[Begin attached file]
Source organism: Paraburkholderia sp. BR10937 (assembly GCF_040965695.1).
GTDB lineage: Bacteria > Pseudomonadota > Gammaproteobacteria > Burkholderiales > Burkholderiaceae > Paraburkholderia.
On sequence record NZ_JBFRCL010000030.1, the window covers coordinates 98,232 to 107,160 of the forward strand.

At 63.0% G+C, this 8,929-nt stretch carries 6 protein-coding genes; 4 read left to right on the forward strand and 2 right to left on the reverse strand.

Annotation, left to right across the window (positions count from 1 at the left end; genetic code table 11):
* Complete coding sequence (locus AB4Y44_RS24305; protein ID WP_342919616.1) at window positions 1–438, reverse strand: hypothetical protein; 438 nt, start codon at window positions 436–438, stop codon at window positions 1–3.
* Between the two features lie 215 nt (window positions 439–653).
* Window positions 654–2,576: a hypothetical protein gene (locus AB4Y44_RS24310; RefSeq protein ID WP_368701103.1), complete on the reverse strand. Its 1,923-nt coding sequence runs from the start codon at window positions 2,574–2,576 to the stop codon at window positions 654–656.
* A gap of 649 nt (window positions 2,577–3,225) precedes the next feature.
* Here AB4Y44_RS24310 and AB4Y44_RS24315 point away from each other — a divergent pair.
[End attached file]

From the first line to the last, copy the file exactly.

Source organism: Paraburkholderia sp. BR10937 (assembly GCF_040965695.1).
GTDB lineage: Bacteria > Pseudomonadota > Gammaproteobacteria > Burkholderiales > Burkholderiaceae > Paraburkholderia.
On sequence record NZ_JBFRCL010000030.1, the window covers coordinates 98,232 to 107,160 of the forward strand.

At 63.0% G+C, this 8,929-nt stretch carries 6 protein-coding genes; 4 read left to right on the forward strand and 2 right to left on the reverse strand.

Annotation, left to right across the window (positions count from 1 at the left end; genetic code table 11):
* Complete coding sequence (locus AB4Y44_RS24305; protein ID WP_342919616.1) at window positions 1–438, reverse strand: hypothetical protein; 438 nt, start codon at window positions 436–438, stop codon at window positions 1–3.
* Between the two features lie 215 nt (window positions 439–653).
* Window positions 654–2,576: a hypothetical protein gene (locus AB4Y44_RS24310; RefSeq protein ID WP_368701103.1), complete on the reverse strand. Its 1,923-nt coding sequence runs from the start codon at window positions 2,574–2,576 to the stop codon at window positions 654–656.
* A gap of 649 nt (window positions 2,577–3,225) precedes the next feature.
* Here AB4Y44_RS24310 and AB4Y44_RS24315 point away from each other — a divergent pair.